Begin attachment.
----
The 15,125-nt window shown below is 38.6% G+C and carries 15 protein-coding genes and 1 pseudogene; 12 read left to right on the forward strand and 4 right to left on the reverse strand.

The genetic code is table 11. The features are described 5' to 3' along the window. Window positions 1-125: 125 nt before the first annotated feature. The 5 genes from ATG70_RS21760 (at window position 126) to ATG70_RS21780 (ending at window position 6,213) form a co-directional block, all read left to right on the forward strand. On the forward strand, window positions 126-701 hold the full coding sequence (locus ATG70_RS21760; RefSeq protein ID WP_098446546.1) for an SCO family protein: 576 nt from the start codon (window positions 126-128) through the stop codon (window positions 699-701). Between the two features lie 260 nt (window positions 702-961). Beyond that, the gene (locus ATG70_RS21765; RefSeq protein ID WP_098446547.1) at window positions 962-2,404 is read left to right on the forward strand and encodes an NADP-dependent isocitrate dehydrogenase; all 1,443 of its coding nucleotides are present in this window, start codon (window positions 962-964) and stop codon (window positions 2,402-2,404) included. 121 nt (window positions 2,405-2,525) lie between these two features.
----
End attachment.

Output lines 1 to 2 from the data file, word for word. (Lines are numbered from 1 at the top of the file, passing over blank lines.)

The 15,125-nt window shown below is 38.6% G+C and carries 15 protein-coding genes and 1 pseudogene; 12 read left to right on the forward strand and 4 right to left on the reverse strand.

The genetic code is table 11. The features are described 5' to 3' along the window. Window positions 1-125: 125 nt before the first annotated feature. The 5 genes from ATG70_RS21760 (at window position 126) to ATG70_RS21780 (ending at window position 6,213) form a co-directional block, all read left to right on the forward strand. On the forward strand, window positions 126-701 hold the full coding sequence (locus ATG70_RS21760; RefSeq protein ID WP_098446546.1) for an SCO family protein: 576 nt from the start codon (window positions 126-128) through the stop codon (window positions 699-701). Between the two features lie 260 nt (window positions 702-961). Beyond that, the gene (locus ATG70_RS21765; RefSeq protein ID WP_098446547.1) at window positions 962-2,404 is read left to right on the forward strand and encodes an NADP-dependent isocitrate dehydrogenase; all 1,443 of its coding nucleotides are present in this window, start codon (window positions 962-964) and stop codon (window positions 2,402-2,404) included. 121 nt (window positions 2,405-2,525) lie between these two features.